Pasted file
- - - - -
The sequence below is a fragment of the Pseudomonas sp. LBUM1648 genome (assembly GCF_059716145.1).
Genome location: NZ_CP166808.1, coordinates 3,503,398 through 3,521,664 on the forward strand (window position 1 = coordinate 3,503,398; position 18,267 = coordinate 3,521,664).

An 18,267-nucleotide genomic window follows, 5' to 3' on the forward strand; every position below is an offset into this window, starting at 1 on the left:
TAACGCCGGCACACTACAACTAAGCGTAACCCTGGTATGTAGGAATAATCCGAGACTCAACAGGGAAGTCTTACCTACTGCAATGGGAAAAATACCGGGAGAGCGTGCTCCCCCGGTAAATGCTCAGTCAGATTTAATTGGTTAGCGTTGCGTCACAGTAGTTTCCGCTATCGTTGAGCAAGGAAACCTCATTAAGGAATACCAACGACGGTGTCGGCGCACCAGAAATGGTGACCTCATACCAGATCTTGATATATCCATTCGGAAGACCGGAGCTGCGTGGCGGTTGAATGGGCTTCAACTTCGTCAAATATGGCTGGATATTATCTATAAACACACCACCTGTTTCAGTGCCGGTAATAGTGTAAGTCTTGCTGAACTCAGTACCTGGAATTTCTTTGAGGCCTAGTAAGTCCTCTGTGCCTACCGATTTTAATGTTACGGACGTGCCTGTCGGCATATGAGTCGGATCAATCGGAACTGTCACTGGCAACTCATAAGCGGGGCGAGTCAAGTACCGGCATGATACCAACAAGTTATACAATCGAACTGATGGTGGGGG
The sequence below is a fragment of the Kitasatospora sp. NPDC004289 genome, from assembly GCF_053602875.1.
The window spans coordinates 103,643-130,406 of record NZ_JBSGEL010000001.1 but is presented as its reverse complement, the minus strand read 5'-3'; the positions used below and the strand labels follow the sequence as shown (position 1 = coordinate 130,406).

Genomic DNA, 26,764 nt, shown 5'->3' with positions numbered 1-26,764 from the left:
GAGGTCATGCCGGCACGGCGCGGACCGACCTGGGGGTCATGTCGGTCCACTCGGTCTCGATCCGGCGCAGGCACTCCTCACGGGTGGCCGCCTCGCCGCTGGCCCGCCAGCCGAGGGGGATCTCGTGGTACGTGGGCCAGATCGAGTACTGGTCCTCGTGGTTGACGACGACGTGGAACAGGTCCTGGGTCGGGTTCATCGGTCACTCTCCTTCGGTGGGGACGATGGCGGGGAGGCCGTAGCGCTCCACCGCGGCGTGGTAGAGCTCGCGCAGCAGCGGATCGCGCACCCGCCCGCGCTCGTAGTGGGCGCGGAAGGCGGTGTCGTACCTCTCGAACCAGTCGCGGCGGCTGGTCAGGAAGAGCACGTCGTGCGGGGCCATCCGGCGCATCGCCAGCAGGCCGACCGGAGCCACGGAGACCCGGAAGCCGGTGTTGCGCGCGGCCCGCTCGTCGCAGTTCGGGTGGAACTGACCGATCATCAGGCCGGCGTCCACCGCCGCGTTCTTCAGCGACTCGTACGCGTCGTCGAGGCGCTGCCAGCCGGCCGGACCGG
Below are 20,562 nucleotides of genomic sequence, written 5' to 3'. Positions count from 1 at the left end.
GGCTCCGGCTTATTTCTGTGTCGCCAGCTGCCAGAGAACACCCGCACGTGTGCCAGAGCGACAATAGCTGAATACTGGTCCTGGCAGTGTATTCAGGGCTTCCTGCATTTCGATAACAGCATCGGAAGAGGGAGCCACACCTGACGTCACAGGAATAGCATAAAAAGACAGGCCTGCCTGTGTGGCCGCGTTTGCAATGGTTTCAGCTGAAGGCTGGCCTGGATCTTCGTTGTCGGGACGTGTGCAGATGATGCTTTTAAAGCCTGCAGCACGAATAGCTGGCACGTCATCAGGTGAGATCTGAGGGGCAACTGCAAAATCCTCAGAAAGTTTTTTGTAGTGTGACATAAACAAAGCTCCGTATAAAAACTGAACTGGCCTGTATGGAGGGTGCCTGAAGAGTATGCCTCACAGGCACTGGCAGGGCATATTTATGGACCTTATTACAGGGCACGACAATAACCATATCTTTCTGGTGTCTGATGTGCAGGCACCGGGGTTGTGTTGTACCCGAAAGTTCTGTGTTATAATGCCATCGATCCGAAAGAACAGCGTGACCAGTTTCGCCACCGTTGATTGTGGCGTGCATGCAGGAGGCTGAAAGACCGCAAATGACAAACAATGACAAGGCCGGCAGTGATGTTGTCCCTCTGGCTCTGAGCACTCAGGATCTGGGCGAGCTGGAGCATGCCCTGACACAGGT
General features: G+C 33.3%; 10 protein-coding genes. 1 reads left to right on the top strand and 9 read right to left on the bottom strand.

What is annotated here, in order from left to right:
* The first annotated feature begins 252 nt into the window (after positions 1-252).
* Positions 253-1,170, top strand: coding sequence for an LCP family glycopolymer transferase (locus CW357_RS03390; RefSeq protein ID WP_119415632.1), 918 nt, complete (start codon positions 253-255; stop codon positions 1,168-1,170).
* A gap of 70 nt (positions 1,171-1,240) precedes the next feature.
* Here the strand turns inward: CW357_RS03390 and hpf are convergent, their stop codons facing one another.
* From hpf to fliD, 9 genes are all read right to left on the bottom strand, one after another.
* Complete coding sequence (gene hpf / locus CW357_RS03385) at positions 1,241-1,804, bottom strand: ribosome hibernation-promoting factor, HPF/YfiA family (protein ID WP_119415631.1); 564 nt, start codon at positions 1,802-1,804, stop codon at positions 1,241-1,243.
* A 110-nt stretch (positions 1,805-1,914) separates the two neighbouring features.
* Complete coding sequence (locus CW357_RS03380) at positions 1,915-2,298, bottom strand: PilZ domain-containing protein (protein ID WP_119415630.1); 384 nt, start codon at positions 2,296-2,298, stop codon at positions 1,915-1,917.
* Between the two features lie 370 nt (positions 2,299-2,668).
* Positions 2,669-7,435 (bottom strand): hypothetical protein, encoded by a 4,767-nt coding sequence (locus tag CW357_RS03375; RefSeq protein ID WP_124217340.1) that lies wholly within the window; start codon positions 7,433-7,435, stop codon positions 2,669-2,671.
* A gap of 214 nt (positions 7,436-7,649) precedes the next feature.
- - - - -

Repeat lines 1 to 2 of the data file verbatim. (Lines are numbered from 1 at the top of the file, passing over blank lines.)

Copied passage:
The sequence below is a fragment of the Pseudomonas sp. LBUM1648 genome (assembly GCF_059716145.1).
Genome location: NZ_CP166808.1, coordinates 3,503,398 through 3,521,664 on the forward strand (window position 1 = coordinate 3,503,398; position 18,267 = coordinate 3,521,664).